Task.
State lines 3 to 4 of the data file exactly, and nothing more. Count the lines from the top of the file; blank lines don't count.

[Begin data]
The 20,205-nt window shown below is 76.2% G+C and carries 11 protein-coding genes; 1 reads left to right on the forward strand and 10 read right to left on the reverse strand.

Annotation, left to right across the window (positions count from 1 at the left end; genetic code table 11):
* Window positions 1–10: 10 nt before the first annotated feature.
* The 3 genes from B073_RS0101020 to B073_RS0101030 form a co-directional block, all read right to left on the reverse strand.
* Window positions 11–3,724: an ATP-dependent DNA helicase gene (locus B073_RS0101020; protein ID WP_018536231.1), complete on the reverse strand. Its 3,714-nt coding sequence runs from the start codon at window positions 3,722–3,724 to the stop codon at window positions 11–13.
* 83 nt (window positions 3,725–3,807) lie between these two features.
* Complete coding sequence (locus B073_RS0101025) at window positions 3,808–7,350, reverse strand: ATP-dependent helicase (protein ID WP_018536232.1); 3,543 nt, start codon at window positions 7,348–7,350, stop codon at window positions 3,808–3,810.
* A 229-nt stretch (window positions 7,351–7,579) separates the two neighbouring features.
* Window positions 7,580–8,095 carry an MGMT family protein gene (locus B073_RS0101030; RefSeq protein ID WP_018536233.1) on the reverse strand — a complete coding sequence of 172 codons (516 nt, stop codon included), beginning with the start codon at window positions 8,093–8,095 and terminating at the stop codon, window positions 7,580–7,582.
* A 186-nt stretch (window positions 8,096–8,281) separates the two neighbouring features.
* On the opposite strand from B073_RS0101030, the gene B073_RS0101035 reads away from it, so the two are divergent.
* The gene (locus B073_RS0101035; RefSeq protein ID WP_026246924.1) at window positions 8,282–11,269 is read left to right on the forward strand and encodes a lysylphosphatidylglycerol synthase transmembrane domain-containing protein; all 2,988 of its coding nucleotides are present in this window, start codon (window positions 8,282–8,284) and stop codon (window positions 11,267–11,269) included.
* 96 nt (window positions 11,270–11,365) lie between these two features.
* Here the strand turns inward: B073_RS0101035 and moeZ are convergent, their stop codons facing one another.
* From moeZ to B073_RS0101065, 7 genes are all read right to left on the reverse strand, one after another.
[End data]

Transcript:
* Window positions 1–10: 10 nt before the first annotated feature.
* The 3 genes from B073_RS0101020 to B073_RS0101030 form a co-directional block, all read right to left on the reverse strand.